Real estate is known for being an industry that's slow to transact, with every deal requiring the parallel or linear workflows of a number of parties – legal, title, appraisal and finance – and the challenges of making this work happen quickly is a contributing factor to the illiquidity of real estate as an asset.
But for many, including Jeffrey Berman, General Partner at strategic venture capital firm Camber Creek, blockchain could be the technology that finally changes this.
"When I was a kid, if my father wanted to trade stock he'd call a broker, who would call the market maker, who would call the trading floor to execute the trade, and there was a disconnect at every step. And that's similar to how real estate transactions work," he commented at the RICS World Built Environment Forum Summit 2019 in New York.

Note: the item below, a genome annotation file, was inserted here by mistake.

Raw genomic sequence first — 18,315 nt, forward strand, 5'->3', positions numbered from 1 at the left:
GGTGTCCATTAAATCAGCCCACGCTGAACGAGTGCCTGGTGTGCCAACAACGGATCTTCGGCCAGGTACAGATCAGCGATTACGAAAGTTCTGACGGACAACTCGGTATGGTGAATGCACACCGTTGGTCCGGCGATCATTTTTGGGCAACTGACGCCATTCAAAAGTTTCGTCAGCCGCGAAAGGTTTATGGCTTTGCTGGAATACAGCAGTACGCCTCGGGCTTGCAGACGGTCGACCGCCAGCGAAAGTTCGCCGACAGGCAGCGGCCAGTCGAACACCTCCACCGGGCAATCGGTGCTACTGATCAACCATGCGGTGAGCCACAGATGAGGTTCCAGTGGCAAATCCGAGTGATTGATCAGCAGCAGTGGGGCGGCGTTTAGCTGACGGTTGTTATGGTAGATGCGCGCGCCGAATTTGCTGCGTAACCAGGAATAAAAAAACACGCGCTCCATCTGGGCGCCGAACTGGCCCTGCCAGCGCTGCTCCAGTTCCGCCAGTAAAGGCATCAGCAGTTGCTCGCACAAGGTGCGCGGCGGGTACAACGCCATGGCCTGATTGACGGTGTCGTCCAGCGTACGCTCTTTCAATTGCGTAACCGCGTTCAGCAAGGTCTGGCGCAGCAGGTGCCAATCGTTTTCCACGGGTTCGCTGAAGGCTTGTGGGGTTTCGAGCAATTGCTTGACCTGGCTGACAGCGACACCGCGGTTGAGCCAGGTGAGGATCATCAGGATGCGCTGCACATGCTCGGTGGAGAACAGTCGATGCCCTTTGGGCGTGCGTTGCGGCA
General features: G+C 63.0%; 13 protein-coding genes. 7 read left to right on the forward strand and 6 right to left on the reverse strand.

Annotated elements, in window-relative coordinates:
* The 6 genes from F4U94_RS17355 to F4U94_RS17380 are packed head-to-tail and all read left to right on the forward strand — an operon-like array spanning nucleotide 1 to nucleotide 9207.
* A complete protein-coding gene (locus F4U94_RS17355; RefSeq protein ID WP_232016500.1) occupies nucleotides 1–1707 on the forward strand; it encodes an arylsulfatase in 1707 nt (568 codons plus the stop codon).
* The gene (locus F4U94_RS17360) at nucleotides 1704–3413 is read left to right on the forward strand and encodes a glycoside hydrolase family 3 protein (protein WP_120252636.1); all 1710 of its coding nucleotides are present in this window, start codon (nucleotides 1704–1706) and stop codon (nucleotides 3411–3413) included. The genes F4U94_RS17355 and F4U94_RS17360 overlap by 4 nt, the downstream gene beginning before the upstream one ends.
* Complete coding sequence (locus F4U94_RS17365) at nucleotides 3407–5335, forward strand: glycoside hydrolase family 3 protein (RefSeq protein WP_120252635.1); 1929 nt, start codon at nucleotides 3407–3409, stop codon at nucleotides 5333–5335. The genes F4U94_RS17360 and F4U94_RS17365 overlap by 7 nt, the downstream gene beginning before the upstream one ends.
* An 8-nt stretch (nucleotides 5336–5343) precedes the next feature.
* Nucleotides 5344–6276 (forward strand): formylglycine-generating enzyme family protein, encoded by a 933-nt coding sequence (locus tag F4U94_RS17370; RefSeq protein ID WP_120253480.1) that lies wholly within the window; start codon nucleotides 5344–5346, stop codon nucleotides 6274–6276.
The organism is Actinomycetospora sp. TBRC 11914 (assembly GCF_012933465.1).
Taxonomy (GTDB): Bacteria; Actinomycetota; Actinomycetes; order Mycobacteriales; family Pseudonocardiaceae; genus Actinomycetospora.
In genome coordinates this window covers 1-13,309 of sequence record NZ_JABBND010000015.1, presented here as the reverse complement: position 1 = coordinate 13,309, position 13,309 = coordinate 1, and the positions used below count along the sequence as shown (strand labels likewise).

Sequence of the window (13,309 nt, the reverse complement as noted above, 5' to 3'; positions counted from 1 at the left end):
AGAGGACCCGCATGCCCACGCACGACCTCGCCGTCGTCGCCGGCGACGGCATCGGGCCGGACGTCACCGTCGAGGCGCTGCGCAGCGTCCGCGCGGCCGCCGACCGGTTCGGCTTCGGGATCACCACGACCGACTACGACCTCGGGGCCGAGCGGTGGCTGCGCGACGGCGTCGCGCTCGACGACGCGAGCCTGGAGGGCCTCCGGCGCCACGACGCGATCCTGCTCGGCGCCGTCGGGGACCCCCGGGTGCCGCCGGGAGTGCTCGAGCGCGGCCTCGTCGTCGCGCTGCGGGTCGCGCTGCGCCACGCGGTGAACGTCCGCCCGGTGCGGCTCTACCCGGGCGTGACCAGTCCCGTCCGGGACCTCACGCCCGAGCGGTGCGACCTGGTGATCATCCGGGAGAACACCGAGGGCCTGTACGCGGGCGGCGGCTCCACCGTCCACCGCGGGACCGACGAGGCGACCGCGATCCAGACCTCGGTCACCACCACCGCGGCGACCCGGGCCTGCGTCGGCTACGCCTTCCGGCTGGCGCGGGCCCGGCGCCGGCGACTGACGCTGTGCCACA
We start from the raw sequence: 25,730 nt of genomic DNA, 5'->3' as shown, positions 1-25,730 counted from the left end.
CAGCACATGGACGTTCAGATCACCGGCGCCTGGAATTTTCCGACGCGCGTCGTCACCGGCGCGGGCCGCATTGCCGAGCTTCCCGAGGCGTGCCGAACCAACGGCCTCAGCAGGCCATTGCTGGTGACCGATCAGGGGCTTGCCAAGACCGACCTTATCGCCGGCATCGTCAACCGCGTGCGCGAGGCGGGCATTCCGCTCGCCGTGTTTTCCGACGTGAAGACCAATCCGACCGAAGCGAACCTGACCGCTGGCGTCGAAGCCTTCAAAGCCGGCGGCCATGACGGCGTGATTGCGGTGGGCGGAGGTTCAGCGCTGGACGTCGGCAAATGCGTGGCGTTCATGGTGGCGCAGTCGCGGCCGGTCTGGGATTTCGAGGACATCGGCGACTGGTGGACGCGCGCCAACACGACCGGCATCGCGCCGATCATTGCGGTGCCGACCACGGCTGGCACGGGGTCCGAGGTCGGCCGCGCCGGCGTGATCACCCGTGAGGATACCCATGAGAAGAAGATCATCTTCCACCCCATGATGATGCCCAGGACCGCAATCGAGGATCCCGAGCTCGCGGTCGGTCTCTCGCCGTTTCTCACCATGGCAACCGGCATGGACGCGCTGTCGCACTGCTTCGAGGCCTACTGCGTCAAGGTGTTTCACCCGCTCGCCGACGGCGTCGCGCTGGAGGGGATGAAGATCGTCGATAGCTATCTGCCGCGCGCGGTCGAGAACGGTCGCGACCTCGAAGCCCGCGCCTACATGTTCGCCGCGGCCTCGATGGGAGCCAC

"Blockchain, as a technology creating that ledger of truth, will allow those systems to sync in an interconnected and simultaneous manner, much in the way that today if you want to buy some Apple stock, you can do it on your phone. That's the future of liquidity in the real estate market."
Most applications of blockchain today focus on tokenisation – splitting a built asset into tokens that can be traded using the technology. However, for Berman, we are not yet at a point where anyone can make that a meaningful reality: "I believe tokenisation is important but until there's a universal exchange all we're creating is tech structures, and that's not necessarily going to create the value and liquidity that we'd like to see."